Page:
Dr. Beth Stutzmann (NeuroLucent CSO & Assoc. Prof. RFUMS) has uncovered important disease biology that helps explain the cause of synaptic dysfunction in neurons leading to Alzheimer’s disease (AD). Her lab at RFUMS has generated substantial evidence that links the elevated cytoplasmic Ca2+ levels that occur in AD to the overexpression/overstimulation of a critical intracellular Ca2+ transporter, RyR2, located in the endoplasmic reticulum membrane.
The RFUMS team has achieved a critical milestone with the identification of a novel series of compounds that normalize RyR2 function and restore normal Ca2+ homeostasis in AD neurons. The therapeutic potential of prototype compounds has been validated in AD mouse models and human neurons from AD patients, in which their ability to normalize Ca2+ levels and decrease AD biomarkers has been demonstrated.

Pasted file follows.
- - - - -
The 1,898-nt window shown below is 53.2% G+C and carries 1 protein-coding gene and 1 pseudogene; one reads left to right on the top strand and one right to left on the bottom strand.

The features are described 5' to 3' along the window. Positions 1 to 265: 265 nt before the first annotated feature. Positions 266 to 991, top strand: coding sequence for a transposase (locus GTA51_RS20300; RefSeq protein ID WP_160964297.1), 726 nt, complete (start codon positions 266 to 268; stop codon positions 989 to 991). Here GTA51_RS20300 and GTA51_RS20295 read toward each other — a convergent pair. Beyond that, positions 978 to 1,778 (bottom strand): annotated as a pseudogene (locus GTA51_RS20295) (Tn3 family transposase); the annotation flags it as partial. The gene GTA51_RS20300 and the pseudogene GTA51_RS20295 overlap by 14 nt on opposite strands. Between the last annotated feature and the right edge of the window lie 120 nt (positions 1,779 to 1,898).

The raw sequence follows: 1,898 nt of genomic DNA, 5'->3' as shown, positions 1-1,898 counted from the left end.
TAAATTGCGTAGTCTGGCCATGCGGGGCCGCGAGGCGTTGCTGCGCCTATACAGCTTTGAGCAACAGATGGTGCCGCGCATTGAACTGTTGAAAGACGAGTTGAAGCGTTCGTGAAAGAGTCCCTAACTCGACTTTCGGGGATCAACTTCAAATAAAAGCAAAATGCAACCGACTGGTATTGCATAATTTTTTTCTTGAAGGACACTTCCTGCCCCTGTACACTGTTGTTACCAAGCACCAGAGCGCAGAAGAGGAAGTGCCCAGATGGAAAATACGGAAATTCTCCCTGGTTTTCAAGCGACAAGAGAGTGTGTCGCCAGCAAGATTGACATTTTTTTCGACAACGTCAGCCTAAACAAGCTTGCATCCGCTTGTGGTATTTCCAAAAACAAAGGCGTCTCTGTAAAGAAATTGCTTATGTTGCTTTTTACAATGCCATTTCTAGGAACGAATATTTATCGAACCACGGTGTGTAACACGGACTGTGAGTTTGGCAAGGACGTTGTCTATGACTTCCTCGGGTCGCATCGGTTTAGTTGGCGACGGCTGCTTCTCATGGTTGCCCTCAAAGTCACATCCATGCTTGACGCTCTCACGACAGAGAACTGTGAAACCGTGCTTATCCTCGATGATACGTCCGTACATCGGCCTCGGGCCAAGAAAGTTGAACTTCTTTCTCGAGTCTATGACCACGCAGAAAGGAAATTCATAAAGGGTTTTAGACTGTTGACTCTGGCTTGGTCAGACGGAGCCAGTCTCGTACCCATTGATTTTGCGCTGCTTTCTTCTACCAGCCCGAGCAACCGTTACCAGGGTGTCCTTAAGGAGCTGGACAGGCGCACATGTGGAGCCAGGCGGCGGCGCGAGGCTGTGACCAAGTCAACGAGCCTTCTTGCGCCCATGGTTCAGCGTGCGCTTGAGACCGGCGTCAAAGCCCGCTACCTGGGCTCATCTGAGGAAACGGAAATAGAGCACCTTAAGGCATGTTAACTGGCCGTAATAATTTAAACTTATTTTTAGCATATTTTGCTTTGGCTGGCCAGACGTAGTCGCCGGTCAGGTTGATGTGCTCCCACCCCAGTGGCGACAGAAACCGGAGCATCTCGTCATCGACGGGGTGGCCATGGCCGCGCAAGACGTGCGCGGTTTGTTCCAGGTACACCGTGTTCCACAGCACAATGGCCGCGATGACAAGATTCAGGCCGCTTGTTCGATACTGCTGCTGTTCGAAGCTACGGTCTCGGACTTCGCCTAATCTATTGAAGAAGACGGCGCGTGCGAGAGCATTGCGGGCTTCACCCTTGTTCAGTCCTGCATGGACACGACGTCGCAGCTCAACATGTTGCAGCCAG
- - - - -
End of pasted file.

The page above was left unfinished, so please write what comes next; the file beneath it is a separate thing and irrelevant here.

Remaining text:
NeuroLucent’s RyR2 modulators provide a unique opportunity to explore ‘upstream’ targets in this disease pathway for more effective therapeutic intervention—which is now widely viewed as critical for success in treating the cognitive decline associated with AD. NeuroLucent compounds have the potential to maintain synaptic health and keep memory function intact. If this therapeutic profile is confirmed, a NeuroLucent drug could be used for all stages of the disease, with particular utility in early- to mid-stage AD patients for slowing or preventing cognitive decline.